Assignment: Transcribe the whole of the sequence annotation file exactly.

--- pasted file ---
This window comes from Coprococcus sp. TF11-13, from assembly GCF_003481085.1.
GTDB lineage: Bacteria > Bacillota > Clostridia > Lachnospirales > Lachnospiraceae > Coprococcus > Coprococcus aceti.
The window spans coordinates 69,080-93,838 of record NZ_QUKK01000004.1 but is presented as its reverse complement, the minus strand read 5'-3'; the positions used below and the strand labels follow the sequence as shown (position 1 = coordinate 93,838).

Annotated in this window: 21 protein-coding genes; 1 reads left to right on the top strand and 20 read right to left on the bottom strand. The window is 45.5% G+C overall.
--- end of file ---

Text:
This window comes from Coprococcus sp. TF11-13, from assembly GCF_003481085.1.
GTDB lineage: Bacteria > Bacillota > Clostridia > Lachnospirales > Lachnospiraceae > Coprococcus > Coprococcus aceti.
The window spans coordinates 69,080-93,838 of record NZ_QUKK01000004.1 but is presented as its reverse complement, the minus strand read 5'-3'; the positions used below and the strand labels follow the sequence as shown (position 1 = coordinate 93,838).

Annotated in this window: 21 protein-coding genes; 1 reads left to right on the top strand and 20 read right to left on the bottom strand. The window is 45.5% G+C overall.